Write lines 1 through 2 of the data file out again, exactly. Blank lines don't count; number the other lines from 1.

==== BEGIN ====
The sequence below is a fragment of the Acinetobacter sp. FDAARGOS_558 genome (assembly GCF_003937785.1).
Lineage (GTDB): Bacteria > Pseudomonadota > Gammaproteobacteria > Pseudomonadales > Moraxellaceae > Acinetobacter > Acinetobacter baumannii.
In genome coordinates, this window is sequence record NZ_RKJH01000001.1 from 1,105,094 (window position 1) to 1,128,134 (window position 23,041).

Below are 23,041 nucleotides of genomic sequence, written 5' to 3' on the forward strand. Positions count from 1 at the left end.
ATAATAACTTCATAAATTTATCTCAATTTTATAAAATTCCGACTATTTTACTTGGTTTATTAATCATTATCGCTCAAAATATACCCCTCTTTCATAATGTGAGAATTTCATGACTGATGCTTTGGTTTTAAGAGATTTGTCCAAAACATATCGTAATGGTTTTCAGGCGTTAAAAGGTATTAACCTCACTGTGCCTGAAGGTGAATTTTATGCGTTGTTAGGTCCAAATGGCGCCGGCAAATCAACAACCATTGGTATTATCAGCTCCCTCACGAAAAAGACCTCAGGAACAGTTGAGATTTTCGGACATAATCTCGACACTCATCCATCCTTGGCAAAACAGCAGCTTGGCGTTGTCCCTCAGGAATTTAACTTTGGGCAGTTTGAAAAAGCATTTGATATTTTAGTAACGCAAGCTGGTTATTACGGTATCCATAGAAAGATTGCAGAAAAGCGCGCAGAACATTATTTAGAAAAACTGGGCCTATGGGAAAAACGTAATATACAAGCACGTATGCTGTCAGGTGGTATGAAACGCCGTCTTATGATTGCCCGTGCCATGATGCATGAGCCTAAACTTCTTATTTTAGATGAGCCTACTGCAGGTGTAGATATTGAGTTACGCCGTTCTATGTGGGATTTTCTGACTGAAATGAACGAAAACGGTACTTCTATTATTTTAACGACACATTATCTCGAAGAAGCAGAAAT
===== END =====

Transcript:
The sequence below is a fragment of the Acinetobacter sp. FDAARGOS_558 genome (assembly GCF_003937785.1).
Lineage (GTDB): Bacteria > Pseudomonadota > Gammaproteobacteria > Pseudomonadales > Moraxellaceae > Acinetobacter > Acinetobacter baumannii.